- In a multicenter retrospective study, treatment of chronic HCV infection prior to total hip arthroplasty (THA) reduced the risk of periprosthetic joint infection and other surgical complications
- The choice of treatment for HCV infection (interferon vs direct antiviral agent) did not influence surgical or medical outcomes
- All candidates for elective THA who have chronic HCV infection should be considered for treatment prior to surgery
Among patients undergoing total hip arthroplasty (THA), the incidence of devastating periprosthetic joint infection and other complications is unacceptably high for those chronically infected with the hepatitis C virus (HCV). Until recently, though, it was unknown whether HCV infection is a reversible risk factor for perioperative complications.
Now, orthopedic surgeons at Massachusetts General Hospital and elsewhere have published the first evidence that treatment of HCV infection before THA improves surgical outcomes. Hany S. Bedair, MD, orthopedic surgeon at the Center for Hip & Knee Replacement, and colleagues report their findings in the The Journal of Arthroplasty.
At three hospitals, the researchers reviewed the records of 105 patients who had chronic HCV infection who underwent unilateral THA between January 2006 and December 2016. Forty-two were treated before THA and 63 were untreated.
The overall rate of surgical complications was significantly higher in the untreated group than in the treated group (25% vs. 5%, P=.007), the researchers found. The same was true when just periprosthetic joint infections were considered (14% vs. 0, P=.01).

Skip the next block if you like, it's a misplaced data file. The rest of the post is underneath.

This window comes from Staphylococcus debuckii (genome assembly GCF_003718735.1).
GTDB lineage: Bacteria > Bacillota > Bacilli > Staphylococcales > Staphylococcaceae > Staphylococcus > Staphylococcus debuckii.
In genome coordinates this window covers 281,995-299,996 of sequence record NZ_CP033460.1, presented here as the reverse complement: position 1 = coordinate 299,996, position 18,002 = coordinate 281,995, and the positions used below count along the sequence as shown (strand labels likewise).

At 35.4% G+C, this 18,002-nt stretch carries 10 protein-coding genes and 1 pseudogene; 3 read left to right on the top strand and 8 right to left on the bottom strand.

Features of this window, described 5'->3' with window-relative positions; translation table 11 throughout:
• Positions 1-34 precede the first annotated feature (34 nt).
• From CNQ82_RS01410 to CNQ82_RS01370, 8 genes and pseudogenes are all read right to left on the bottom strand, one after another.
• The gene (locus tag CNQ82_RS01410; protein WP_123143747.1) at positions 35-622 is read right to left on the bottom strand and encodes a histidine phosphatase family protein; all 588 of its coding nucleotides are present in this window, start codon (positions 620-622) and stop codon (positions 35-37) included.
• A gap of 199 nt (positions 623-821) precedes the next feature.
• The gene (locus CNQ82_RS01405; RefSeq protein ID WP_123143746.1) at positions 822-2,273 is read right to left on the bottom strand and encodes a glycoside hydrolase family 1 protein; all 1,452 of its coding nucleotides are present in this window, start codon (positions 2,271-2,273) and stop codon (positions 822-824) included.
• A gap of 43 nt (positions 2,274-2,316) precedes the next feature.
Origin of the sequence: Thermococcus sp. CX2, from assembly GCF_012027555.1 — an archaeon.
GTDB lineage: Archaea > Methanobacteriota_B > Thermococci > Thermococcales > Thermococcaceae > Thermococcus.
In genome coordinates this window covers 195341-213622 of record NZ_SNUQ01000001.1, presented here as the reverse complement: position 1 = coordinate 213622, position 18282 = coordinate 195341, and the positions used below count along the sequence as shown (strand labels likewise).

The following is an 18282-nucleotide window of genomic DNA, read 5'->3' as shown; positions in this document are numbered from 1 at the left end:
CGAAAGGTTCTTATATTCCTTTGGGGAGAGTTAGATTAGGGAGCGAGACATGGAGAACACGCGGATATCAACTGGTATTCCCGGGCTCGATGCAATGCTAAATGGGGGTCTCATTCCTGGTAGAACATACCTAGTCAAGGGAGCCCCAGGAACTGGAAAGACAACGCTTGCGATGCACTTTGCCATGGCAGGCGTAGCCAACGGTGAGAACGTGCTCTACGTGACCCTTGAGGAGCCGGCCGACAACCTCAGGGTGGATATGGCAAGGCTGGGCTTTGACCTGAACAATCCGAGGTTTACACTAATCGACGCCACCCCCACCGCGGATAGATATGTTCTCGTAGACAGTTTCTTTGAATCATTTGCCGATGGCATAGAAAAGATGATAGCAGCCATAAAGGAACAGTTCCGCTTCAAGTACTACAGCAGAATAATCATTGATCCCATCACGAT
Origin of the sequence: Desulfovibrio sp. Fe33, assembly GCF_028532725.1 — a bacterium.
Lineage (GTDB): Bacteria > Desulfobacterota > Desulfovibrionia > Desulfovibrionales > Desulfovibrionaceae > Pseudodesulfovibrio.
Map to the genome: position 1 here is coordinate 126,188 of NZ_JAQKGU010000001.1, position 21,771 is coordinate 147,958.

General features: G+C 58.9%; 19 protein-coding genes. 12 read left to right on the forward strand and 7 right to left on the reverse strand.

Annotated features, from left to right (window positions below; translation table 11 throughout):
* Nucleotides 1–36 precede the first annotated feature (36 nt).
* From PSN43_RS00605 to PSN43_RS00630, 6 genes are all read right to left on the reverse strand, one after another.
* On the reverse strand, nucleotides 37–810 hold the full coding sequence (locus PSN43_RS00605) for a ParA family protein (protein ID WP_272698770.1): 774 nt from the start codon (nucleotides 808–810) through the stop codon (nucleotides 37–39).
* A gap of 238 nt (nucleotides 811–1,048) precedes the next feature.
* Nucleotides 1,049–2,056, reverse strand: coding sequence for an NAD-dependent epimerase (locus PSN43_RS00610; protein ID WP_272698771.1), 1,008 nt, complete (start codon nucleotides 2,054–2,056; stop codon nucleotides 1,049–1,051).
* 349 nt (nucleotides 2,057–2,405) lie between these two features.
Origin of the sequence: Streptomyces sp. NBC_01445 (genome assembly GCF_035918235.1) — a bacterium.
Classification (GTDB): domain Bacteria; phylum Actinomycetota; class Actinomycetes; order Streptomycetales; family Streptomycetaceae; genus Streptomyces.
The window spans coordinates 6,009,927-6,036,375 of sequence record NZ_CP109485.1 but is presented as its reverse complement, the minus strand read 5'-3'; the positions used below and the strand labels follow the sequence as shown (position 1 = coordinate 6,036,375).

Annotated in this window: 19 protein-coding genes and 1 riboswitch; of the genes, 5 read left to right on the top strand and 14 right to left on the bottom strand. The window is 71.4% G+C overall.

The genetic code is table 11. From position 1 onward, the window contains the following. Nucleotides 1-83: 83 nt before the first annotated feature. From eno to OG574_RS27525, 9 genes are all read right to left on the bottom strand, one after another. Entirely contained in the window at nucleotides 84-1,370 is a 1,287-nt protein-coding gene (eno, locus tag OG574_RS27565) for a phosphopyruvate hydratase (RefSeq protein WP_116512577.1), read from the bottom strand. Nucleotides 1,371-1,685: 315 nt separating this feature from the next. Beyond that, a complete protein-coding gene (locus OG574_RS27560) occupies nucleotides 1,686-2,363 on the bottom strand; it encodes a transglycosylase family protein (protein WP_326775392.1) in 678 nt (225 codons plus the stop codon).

Notably, the research team adds, these differences were observed even though the two groups were similar with regard to preoperative severity of hepatic disease, as evidenced by Model for End-Stage Liver Disease scores (the basis of prioritizing patients for liver transplantation) and presence of hepatic fibrosis.
More patients in the untreated group than in the treated group had medical complications during the first 90 days postoperatively (14% vs. 9.5%), but this difference was not statistically significant.
The researchers compared the 16 patients in the treated group who received interferon with the 26 patients who received direct antiviral agents. There were no significant differences in surgical or medical complications between these two subgroups.
It is clear, the research team concludes, that clinicians should strongly consider treating patients for HCV infection prior to elective THA. The uncertainty is whether individual patients will be able to access direct antiviral agents. They are exceptionally effective, but they can cost $60,000 or more for a course of treatment.
However, the authors note, that expense pales in comparison with the financial and personal burden of treating periprosthetic joint infection, estimated to be $300,000 to $500,000 per case.
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